“Men of the Mounted: The Border Patrol.” Writ., Ted McCall. Illus., Harry Hall. Three Aces Comics. 1-8, September, 1942: 28-39.Black & white.
|“Men of the Mounted ” Writ., Ted McCall. Illus., Harry Hall. Three Aces Comics. B.& w.|
|1-9, Oct. 1942: 28-39.
2-1, Feb. 1943: 33-44.
|2-2, Mar., 1943: 35-44.
2-3, April, 1943: 33-44.
|2-4, May, 1943: 34-45.|
“Men of the Mounted”, now called “The Scarlet Sentinel.” and transferred to Robin Hood Comics, 2-2, May/June 1943.
“The Scarlet Sentinel.” Writ., T. McCall. Illus., H. Hall. Robin Hood, 2-2, May/June 1943: 27-55.
“The Scarlet Sentinel.” Writ., T. McCall. Illus., H. Hall. Robin Hood, 2-3, July/Aug.1943: 29-53.
Unknown. Robin Hood, 2-4 to 2-9
Does not appear in Robin Hood, 2-10 Sept./Oct. 1943.
Does not appear in Robin Hood, 2-11 Nov./Dec. 1943.
“Men of the Mounted.” Writ., T. McCall. Illus., Unidentified. Robin Hood, 2-12, Jan./ Feb.1945: 29-47. Black & white.
“Men of the Mounted.” Writ., T. McCall. Illus., Unidentified l. Freelance/Robin Hood, 3-1, Mar./Apr. 1945: 42-47. Black & white.
“Men of the Mounted.” Does not appear in Freelance, 3-2, May/June 1945.
|“Men of the Mounted featuring Kip Keene.” Writ., T. McCall. Illus., Unidentified. Freelance/Robin Hood. Colour.|
|3-27, August.1945: 26-33.
3-28, September/October 1945: 25-32.
|3-29, November/December 1945: 27-32.
3-30, January/February 1946: 15-22.
“Freelance” and “Robin Hood” plus “Men of The Mounted” split to separate periodicals again.
Men of the Mounted Kip Keene Meets Comet.” Writ., Ted McCall. Illus., Ed Furness. Robin Hood. 3-31, June/July.1946: 27-38. Colour.
|“Men of the Mounted featuring Kip Keene.….” Writ., Ted McCall. Illus., Unidentified. Robin Hood. Colour.|
|“… and the Race of Death.” -31, June/July.1946: 39-48.
“ and the Lost Valley Of The Totem Builders.” 3-32, August/September 1946: 2-15.
“… “3-32, August/September 1946: 33-46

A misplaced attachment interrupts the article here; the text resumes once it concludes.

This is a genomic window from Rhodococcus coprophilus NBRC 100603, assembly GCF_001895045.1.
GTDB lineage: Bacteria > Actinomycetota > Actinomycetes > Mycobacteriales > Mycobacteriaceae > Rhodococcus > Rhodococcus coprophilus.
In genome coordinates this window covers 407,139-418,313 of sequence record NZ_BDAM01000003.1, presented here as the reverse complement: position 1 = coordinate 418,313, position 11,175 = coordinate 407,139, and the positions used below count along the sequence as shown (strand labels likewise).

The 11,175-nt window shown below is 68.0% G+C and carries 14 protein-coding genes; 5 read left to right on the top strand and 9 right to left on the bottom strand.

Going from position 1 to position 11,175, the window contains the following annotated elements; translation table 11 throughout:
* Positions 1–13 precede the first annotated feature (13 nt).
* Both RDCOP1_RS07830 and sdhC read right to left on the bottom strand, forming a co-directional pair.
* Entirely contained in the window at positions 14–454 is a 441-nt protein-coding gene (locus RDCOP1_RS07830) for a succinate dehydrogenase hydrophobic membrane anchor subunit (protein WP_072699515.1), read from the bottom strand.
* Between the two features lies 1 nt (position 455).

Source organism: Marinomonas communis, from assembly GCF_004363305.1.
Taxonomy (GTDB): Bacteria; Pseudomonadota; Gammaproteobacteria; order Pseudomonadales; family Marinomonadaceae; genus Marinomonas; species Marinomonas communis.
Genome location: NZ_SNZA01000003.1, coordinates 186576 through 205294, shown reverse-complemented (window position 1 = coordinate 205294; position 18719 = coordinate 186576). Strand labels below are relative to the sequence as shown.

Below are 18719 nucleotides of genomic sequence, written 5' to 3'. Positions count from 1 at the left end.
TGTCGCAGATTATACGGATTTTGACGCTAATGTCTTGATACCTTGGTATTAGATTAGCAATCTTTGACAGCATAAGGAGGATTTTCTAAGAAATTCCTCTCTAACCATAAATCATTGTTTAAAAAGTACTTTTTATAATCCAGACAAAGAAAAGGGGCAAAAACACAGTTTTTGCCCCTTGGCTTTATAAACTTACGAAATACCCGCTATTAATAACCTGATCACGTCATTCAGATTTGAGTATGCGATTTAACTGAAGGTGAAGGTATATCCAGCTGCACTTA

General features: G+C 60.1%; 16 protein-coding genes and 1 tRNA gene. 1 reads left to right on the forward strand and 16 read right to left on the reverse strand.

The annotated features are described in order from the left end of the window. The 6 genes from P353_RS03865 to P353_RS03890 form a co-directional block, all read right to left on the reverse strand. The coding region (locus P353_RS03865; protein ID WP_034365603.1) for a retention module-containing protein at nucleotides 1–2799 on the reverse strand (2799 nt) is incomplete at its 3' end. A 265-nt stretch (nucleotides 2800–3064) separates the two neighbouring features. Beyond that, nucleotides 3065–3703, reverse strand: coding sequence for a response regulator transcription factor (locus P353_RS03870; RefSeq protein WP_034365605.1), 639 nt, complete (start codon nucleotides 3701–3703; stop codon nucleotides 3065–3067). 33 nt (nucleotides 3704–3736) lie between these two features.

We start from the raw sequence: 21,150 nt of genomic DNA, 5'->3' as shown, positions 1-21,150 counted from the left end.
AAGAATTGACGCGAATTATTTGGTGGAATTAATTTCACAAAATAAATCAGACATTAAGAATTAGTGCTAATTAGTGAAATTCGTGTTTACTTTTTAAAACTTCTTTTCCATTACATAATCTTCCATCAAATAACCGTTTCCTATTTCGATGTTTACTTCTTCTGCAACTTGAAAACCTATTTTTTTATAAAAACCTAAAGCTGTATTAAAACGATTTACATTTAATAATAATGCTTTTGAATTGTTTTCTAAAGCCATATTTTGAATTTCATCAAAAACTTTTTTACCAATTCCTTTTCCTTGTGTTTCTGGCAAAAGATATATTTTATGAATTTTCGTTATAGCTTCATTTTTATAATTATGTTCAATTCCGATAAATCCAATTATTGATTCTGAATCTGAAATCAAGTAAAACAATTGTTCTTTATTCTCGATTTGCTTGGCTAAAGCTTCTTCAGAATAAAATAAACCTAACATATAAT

“… in Flaming Gold.” 3-33, October/November 1946: 33-46
“… and the Counterfeit Ambergris.” 3-34, December/January.1946/47: 2-13.
“… in the Case Of The Sunburned Crooks.” 3-34, December/January.1946/47: 35-46.
Serial cartoon strip:
“Men of the Mounted”, Writ., Ted McCall. Illus., Harry Hall. Toronto Evening Telegram, Feb.13, 1933 to Feb.16, 1935.
“King of the Royal Mounted.” Writ., Peter Harris. The World Encyclopedia of Comics, Ed., Maurice Horne. Chelsea House Publishers, 1976.
With Mr. and Mrs Donaldson, brother and sister in law to Ted McCall.
Illus., Harry Hall. Men of the Mounted, 1934: Front cover.
Three Aces Comics, 1-8, September/October 1942: Front cover.
Reprint from Evening Telegram strip. Threes Aces Comic, 1-8, Sept. 1942: 35.
Reprint from Evening Telegram strip. Robin Hood, 2-2, May/June 1943: 29.
Reprint from Evening Telegram strip. Robin Hood, 2-2, May/June 1943:41.
Robin Hood Comics 2-3, July August 1943. Front cover.
Robin Hood Comics, 2-12, January February 1945: 29.
This the first new art. The best sequence I’ve seen in Anglo-American products. Although unidentified probably Ed Furness did the layouts and June Banfield did the finished art.
Robin Hood Comics, 2-12, January February 1945: 30.
Robin Hood Comics, 2-12, January February 1945: 31.
Robin Hood Comics, 2-12, January February 1945: 32.
Illus., Unidentified. Robin Hood Comics, 3-31, June/July 1946: Front cover.
Robin Hood Comics, 3-31, June/July 1946: 34.
Kip meets Bastein. Robin Hood Comics, 3-31, June/July 1946: 36.
Illus., Unknown. Robin Hood, 3-32, August/September 1946: Front cover.
Robin Hood Comics, 3-32, August/September 1946: 44.